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Slim structure for Platinum Point

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Use of square hollow section columns in a luxury residential development in Leith, Scotland, will allow the structure to be completely hidden — which was one of the main attractions of steel for the client. And Slimdek flooring has been adopted to allow higher ceilings while maximising the number of floor levels within the building height.

Conder Structures has won the contract to supply 3,000t of steelwork to the Platinum Point development in Leith’s Western Harbour.

The development of five, eleven and thirteen-storeyapartments and penthouses forms part of a proposed billion pound regeneration of 16km of Edinburgh’s waterfront.

The £4.8M contract from Gregor Shore of Edinburgh is Burton-on-Trent based Conder’s largest single contract in the past 18 months. Architect is Gilbert Associates.

Conder Managing Director Gordon Ridley said: “The design philosophy, based on Corus’s Slimdek floor construction, was to maximise the number of levels, while minimising building height and providing higher ceiling levels.”

This has produced a maximum slab depth of 325mm and allowed a clear floor to ceiling structural height of 2.55m to be maintained throughout the building.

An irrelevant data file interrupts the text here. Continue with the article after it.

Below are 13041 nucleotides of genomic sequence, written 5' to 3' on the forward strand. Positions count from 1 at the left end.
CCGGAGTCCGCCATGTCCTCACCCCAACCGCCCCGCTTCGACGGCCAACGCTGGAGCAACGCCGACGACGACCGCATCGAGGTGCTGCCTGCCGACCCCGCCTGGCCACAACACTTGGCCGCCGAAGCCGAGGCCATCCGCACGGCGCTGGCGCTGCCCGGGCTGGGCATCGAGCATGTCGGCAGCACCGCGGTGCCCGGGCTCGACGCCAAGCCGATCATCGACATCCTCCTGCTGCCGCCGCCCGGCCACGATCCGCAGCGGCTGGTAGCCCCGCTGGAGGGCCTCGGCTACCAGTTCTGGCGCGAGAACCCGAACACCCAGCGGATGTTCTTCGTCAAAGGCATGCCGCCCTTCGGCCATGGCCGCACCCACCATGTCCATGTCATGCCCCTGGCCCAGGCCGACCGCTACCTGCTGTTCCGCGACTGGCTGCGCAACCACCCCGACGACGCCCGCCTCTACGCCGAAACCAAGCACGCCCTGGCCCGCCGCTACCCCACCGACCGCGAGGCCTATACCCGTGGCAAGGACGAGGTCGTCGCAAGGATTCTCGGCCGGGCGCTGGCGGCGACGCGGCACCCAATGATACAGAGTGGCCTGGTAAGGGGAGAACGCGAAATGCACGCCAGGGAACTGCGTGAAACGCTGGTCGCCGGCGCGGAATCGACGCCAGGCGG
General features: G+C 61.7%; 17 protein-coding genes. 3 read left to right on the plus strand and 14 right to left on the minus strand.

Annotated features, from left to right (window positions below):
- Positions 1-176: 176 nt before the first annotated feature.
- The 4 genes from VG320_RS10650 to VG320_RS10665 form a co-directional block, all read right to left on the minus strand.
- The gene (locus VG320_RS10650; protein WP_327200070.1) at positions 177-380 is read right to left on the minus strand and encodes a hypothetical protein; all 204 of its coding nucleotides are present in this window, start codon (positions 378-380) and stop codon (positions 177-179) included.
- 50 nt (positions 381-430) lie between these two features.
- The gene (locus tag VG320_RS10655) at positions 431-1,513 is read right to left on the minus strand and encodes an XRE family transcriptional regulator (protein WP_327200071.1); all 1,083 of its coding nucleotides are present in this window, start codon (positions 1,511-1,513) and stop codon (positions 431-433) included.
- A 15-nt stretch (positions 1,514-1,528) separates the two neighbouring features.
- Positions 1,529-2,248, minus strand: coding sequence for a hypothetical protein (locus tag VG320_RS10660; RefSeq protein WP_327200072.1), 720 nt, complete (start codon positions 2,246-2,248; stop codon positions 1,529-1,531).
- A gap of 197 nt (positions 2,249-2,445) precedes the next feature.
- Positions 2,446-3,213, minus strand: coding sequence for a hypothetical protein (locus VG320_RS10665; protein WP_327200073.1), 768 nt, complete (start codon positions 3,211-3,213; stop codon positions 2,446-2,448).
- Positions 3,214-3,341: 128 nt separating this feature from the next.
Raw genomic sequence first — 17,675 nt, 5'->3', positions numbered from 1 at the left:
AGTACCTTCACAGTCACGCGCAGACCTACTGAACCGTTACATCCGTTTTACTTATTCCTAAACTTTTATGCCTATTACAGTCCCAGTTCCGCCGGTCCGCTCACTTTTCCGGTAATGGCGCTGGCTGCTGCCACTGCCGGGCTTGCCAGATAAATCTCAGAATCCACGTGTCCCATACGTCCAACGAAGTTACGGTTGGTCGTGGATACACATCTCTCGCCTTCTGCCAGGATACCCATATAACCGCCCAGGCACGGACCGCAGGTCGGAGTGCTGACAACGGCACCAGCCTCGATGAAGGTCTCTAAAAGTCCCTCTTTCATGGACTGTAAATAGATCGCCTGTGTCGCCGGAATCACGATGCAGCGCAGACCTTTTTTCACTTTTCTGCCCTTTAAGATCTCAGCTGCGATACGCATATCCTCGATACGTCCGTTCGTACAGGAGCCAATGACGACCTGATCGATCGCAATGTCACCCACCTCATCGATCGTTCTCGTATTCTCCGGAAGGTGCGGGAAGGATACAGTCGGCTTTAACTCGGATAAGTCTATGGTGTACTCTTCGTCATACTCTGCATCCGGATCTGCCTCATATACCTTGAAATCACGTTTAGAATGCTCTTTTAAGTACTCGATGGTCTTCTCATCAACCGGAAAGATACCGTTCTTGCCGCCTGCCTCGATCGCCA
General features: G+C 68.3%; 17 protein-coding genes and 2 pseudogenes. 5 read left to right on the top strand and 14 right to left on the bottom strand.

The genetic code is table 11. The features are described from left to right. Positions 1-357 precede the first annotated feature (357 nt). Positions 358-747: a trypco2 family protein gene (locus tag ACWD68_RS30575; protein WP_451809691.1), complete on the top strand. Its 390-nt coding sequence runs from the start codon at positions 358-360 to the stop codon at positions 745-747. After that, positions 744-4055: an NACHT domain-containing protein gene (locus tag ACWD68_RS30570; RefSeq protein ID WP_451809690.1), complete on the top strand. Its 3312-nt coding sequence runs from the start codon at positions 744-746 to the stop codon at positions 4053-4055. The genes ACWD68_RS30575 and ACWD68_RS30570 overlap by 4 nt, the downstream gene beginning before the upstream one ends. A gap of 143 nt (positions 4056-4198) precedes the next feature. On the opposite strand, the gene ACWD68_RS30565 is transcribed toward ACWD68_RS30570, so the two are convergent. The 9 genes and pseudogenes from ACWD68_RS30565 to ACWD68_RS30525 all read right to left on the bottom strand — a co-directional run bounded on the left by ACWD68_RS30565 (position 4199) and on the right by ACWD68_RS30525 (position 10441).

The design also makes use of 200mm square hollow section columns at car park level and 150mm sections above that level, which can be easily contained within the party walls. This, together with novel connection details, will enable the structure to be ‘built-into’ the dividing walls without the need for piers.

Conder’s Design Manager, Gerrard Cox, says, “For Gregor Shore, the main attraction of the system was that no downstand beams are required within the structure.”

The design also optimises framing between the lower level car parking and apartments above, removing the need for massive transfer structures.

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